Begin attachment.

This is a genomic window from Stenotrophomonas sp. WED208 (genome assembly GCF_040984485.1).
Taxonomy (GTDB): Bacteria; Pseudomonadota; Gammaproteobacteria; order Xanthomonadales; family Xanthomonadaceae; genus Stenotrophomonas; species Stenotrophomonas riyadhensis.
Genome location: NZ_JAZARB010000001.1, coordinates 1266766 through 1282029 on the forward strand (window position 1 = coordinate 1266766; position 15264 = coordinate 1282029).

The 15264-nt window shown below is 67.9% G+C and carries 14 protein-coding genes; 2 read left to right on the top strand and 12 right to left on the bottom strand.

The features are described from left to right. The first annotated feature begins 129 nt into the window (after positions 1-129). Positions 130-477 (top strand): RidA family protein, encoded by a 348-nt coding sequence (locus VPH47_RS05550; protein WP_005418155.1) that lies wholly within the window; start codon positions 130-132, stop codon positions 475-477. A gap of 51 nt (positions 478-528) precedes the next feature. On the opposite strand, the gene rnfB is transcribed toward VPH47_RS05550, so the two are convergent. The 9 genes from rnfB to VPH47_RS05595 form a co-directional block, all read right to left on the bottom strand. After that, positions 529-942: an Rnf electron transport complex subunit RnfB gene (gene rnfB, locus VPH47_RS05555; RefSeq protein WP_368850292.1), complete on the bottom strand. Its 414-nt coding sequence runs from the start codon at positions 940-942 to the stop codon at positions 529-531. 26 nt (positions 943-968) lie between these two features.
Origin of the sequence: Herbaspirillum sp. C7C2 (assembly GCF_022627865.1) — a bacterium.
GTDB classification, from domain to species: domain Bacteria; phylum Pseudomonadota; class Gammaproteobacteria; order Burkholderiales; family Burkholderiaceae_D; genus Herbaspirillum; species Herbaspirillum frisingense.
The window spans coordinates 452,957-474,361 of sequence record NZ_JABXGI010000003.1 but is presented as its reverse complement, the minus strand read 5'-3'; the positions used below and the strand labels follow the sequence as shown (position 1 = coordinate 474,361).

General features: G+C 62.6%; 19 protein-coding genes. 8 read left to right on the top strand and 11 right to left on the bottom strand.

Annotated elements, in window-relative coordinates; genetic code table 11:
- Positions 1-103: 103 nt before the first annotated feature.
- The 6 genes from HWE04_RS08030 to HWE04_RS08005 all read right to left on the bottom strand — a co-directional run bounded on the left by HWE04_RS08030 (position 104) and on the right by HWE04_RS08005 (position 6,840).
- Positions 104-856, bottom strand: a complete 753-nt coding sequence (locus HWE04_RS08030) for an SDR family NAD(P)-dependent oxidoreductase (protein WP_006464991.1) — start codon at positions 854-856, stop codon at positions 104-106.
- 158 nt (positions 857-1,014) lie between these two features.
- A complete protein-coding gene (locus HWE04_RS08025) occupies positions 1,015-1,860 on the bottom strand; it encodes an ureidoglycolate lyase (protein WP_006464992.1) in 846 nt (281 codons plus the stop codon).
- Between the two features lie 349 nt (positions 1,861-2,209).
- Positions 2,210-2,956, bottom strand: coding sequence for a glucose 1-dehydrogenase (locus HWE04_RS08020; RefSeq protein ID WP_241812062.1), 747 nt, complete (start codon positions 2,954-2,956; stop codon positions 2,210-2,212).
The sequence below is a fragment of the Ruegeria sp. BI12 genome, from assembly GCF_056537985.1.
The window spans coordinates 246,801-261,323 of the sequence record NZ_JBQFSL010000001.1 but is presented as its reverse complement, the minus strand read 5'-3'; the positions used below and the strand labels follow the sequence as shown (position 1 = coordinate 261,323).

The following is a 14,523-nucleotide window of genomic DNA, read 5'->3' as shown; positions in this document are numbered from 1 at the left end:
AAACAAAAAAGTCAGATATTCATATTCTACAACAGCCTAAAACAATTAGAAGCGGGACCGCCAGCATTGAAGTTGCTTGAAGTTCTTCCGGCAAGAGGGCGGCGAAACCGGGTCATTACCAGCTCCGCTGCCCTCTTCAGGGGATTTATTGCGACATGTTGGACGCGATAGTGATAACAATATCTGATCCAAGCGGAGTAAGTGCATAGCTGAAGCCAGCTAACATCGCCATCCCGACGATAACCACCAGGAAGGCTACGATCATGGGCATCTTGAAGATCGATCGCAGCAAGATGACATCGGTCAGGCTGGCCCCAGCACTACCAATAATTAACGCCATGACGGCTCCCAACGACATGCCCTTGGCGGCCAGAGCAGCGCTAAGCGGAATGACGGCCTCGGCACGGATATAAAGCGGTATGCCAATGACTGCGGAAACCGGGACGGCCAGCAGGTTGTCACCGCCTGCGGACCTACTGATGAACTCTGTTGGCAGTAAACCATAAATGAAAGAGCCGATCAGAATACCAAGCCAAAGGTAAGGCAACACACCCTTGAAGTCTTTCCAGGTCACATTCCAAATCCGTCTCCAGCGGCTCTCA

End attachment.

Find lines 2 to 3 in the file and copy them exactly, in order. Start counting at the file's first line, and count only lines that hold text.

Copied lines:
Taxonomy (GTDB): Bacteria; Pseudomonadota; Gammaproteobacteria; order Xanthomonadales; family Xanthomonadaceae; genus Stenotrophomonas; species Stenotrophomonas riyadhensis.
Genome location: NZ_JAZARB010000001.1, coordinates 1266766 through 1282029 on the forward strand (window position 1 = coordinate 1266766; position 15264 = coordinate 1282029).